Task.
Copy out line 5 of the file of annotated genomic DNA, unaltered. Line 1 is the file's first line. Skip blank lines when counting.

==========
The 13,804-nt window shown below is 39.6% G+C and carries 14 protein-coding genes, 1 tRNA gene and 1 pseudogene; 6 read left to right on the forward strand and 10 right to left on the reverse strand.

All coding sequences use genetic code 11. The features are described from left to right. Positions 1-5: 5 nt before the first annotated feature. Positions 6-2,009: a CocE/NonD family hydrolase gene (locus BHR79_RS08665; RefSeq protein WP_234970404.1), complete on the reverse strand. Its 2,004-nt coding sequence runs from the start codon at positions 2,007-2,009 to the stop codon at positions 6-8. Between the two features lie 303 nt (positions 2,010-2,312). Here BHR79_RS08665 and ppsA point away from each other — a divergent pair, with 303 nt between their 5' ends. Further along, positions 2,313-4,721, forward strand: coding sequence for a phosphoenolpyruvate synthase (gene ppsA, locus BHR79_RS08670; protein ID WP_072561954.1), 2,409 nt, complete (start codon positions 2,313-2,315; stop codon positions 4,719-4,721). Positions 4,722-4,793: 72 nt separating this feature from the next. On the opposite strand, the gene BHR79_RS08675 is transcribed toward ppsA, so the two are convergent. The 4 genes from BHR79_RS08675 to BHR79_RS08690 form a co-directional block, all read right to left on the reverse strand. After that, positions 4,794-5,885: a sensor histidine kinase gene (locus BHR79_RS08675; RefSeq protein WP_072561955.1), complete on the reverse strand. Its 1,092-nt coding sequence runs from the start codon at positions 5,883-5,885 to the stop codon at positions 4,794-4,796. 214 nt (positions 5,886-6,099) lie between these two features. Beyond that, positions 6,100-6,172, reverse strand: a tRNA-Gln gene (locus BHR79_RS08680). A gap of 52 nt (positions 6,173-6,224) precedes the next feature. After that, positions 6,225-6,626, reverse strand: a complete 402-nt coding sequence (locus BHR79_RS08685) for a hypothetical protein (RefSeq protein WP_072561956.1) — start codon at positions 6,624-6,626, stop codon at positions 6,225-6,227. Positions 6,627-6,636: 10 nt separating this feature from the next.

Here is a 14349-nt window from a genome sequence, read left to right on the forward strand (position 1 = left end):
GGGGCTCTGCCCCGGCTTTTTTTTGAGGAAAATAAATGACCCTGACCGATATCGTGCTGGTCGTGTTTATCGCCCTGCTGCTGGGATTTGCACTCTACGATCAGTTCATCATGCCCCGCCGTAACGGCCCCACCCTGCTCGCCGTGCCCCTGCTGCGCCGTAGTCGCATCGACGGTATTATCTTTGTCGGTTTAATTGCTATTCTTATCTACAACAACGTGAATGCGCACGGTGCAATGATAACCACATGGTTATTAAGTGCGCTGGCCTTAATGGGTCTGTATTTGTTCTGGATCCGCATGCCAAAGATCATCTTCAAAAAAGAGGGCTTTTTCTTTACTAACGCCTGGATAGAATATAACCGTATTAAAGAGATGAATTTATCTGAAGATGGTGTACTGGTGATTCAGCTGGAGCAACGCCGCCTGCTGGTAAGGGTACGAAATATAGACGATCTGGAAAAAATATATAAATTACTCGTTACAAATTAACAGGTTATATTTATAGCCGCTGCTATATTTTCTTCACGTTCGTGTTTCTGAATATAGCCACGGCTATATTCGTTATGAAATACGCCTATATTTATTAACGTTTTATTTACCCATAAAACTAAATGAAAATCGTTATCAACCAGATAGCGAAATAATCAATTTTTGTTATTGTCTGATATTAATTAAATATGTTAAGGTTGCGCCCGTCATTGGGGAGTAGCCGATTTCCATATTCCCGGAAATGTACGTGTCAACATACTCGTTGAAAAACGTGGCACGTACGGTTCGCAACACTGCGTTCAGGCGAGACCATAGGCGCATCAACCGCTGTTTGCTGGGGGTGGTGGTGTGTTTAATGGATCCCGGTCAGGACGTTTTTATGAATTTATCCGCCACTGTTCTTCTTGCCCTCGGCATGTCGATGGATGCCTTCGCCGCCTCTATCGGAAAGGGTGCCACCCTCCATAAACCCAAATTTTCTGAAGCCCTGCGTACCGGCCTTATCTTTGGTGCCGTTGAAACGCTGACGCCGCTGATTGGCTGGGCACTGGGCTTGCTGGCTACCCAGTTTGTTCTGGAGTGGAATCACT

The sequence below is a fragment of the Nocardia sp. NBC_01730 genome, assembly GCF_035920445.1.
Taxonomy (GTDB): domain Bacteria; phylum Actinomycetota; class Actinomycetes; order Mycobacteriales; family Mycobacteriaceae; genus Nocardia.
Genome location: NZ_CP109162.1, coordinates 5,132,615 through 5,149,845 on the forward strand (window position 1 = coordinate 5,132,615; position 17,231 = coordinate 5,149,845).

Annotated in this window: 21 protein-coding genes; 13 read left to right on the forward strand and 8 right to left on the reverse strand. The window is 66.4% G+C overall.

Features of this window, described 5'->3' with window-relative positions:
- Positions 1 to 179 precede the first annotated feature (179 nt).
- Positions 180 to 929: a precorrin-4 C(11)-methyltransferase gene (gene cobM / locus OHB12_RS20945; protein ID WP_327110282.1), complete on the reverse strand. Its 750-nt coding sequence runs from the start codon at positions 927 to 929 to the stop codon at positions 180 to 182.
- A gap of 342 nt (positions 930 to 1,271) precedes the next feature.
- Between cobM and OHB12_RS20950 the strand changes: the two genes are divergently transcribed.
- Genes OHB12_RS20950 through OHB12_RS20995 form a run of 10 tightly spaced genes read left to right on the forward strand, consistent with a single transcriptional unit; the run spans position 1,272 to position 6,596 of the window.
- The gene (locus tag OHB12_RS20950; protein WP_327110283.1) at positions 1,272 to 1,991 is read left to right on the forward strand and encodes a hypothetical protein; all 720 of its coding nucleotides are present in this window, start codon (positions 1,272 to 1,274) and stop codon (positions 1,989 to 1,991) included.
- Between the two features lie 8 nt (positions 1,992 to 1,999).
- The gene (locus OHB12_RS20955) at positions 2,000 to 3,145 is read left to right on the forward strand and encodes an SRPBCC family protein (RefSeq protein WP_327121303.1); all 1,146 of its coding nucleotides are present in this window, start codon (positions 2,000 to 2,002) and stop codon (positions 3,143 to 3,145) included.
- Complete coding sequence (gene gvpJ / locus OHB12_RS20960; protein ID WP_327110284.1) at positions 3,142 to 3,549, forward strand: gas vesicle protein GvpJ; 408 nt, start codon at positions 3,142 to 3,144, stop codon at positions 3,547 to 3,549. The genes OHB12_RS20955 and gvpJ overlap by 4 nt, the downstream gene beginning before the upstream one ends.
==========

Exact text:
The sequence below is a fragment of the Nocardia sp. NBC_01730 genome, assembly GCF_035920445.1.